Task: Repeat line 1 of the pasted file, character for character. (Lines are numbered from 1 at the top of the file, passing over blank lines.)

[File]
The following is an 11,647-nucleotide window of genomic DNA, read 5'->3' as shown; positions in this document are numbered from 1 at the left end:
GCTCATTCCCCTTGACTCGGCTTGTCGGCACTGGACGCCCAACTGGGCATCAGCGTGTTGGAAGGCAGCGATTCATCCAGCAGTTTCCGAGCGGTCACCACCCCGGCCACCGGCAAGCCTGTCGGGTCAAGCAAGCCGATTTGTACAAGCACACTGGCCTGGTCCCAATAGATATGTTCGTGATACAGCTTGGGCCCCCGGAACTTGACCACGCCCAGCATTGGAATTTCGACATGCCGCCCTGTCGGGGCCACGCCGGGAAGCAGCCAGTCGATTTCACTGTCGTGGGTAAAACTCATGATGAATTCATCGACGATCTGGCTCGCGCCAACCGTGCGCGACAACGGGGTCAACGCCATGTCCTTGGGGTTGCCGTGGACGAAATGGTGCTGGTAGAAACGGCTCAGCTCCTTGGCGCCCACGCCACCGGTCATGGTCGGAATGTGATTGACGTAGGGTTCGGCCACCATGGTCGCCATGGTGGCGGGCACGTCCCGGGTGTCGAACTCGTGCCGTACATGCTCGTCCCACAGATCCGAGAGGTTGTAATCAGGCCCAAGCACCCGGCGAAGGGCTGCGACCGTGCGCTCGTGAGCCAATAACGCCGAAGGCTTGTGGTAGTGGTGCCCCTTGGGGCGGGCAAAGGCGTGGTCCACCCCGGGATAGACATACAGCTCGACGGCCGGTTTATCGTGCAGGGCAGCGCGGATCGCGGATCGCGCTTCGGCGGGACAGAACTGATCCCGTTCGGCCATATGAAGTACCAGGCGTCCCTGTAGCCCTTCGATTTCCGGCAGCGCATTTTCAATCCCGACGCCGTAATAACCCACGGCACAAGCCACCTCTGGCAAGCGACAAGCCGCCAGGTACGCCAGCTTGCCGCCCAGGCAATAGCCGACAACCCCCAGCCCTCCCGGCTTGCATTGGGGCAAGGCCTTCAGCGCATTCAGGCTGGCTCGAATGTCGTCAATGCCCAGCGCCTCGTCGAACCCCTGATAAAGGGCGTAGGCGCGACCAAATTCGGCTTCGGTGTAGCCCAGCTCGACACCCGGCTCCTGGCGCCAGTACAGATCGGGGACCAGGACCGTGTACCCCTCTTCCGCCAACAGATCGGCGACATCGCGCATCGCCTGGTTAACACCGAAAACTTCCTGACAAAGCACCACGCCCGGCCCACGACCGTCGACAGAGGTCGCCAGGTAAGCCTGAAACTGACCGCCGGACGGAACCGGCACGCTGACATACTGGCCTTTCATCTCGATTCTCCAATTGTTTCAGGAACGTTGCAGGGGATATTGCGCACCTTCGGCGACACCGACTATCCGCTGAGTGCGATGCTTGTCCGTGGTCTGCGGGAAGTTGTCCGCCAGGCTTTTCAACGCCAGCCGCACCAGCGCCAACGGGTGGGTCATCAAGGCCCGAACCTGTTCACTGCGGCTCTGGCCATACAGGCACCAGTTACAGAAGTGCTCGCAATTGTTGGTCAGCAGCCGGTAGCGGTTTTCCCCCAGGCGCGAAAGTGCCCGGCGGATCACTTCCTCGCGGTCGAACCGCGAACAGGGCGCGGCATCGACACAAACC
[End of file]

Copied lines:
The following is an 11,647-nucleotide window of genomic DNA, read 5'->3' as shown; positions in this document are numbered from 1 at the left end: